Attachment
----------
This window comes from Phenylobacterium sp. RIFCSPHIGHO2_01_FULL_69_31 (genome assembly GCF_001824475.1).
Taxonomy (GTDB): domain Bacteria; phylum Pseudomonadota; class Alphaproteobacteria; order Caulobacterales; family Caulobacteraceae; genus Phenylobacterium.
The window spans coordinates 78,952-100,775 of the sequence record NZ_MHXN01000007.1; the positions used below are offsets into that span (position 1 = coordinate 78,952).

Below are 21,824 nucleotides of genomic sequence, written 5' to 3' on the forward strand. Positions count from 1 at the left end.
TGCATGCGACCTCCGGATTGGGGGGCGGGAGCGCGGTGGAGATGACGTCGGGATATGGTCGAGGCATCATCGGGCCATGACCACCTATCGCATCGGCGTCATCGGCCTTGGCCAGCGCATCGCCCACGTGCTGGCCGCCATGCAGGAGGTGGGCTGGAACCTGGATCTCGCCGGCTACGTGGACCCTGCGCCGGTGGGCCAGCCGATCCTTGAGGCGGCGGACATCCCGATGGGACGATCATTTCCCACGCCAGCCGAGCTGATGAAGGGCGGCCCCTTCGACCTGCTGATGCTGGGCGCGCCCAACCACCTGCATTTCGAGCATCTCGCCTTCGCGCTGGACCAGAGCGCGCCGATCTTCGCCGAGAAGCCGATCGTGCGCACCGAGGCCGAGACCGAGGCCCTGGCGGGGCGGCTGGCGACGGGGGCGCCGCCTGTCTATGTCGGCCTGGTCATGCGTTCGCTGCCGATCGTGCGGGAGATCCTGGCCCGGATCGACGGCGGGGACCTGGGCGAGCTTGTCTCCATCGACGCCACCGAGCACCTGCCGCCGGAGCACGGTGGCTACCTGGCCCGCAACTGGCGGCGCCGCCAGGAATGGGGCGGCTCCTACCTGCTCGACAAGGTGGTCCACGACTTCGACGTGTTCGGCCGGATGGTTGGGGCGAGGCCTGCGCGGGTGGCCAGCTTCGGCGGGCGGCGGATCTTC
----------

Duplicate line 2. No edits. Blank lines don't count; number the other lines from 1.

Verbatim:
Taxonomy (GTDB): domain Bacteria; phylum Pseudomonadota; class Alphaproteobacteria; order Caulobacterales; family Caulobacteraceae; genus Phenylobacterium.